Then, there are the sovereign wealth funds. The oil-producing countries usually keep a big part of their earnings in the US and the UK. These funds are held hostage to the good behaviour of the producer. Iran lost its funds after embracing an Islamic regime. Some Russians consider it a form of tribute their country pays to their vanquisher in the Cold War. They even connect Breivik’s attack to Norway’s plan to repatriate its SWF, a plan that is anathema to the US. There is no practical reason for Russia to keep its money invested in US funds for very low interest while Russian industries pay high interest on such borrowed money. And as we know, these funds may be frozen or seized any moment. They can also disappear as a result of imprudent investment as once happened to Swedish and Norwegian pension funds.

For 11 years, Alexei Kudrin was finance minister of the Russian Federation. He was the most vocal and influential proponent of the US-held funds among Russian officials, and he was duly applauded as a prudent and excellent financier. A few days ago he expressed his dissatisfaction with President Medvedev’s plan to increase military spending dramatically. He was sacked right away. This was quite a shock for the man who considered himself a cut above; it was a shock for his supporters.

The Wikileaks cables reveal that Kudrin was considered by the US Embassy the “most transparent and realistic senior GOR interlocutor on economic issues. He has also been the most forward-leaning in seeking economic cooperation with the U.S. and other western countries”. Among Russian officials, some find him “irritating” and accuse him of treason, say the cables. Kudrin supported a soft line in foreign policy and opposed the line represented by Putin’s Munich speech. At the peak of the 2008 crisis, he gave money to the banks and completely stopped government spending for six months. Incidentally, Kudrin was never charged with huge fraud and theft in the  so-called Kuwait and Algeria Debts Affairs, though his deputy has spent a few months in jail. This neo-liberal, monetarist, pro-western figure in a key job was lost to the West within a few weeks of the fall of Tripoli. And that bodes ill for the western beneficiaries of the Russian SWF, whether it is repatriated or allowed to wither.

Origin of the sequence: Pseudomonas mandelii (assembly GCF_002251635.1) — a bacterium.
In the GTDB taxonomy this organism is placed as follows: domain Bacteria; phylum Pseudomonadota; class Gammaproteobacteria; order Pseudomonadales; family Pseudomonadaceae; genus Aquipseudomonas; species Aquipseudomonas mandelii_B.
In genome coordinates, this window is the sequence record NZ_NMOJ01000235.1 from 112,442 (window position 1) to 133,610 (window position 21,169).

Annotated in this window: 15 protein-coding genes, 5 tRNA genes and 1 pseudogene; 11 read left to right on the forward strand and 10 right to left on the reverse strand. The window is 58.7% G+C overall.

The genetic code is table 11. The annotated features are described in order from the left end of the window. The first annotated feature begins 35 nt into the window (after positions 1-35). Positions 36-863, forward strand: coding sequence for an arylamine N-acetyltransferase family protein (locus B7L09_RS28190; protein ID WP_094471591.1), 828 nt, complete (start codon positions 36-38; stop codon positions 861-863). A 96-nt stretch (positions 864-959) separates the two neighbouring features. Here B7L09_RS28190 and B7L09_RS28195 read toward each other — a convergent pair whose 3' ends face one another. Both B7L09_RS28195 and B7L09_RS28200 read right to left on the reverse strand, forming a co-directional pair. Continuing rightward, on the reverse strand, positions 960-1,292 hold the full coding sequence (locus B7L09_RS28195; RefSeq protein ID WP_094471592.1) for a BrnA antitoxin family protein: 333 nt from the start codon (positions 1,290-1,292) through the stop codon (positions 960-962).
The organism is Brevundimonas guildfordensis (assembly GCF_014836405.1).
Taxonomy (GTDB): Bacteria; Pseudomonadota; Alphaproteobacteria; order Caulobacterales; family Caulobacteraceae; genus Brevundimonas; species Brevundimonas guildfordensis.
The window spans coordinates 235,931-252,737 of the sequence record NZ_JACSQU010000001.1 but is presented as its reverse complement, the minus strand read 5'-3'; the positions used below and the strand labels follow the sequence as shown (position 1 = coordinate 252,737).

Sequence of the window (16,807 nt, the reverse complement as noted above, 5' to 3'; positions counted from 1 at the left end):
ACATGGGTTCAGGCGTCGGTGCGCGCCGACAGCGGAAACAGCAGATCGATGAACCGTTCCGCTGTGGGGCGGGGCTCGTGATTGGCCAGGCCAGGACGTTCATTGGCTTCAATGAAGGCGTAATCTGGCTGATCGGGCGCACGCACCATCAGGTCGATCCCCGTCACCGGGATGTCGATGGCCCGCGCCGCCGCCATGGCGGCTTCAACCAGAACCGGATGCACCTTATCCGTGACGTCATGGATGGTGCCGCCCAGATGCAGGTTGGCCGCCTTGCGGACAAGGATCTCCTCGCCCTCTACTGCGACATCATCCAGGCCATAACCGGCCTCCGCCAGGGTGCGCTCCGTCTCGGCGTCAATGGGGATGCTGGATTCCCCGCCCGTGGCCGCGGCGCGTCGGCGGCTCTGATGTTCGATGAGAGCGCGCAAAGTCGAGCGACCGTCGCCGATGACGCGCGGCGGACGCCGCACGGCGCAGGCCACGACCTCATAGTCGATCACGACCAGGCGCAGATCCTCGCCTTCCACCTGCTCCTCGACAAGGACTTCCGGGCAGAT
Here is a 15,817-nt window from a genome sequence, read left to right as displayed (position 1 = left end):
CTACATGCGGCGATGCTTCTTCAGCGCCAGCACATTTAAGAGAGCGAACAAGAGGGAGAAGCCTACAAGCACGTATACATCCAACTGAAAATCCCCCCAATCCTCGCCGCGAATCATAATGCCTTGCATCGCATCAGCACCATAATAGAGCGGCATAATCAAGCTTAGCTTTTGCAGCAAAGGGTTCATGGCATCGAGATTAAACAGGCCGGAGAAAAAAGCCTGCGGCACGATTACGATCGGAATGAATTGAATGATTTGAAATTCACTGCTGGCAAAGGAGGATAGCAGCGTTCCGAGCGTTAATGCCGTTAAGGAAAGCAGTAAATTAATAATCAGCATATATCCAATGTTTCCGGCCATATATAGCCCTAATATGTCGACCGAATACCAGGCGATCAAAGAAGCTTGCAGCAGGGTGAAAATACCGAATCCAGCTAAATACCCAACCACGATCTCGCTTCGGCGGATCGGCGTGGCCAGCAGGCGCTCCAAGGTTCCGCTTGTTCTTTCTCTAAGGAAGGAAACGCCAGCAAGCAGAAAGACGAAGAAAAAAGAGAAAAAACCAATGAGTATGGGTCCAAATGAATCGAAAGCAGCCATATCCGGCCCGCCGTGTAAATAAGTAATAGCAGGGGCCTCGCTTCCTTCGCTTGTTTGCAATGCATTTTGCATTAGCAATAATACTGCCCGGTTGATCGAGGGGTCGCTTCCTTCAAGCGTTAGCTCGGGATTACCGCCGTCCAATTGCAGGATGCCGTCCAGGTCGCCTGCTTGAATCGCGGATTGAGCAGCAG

This is the reason for the crisis. Even the bad guys have lost confidence in the system. The collapse of the USSR postponed the crisis that was long overdue. So much wealth was taken out of the dismembered chunk of the USSR! The successor-countries were robbed, and their robbed goods used to subsidise a better life for the West. The bankers and financiers got used to living well while controlling the streams of cash and assets. But they forgot an important rule of beekeepers: leave some honey in the hive, otherwise the bees will not bring more product. They ripped off too much, from too many people, and now the people have lost whatever confidence they had in the system.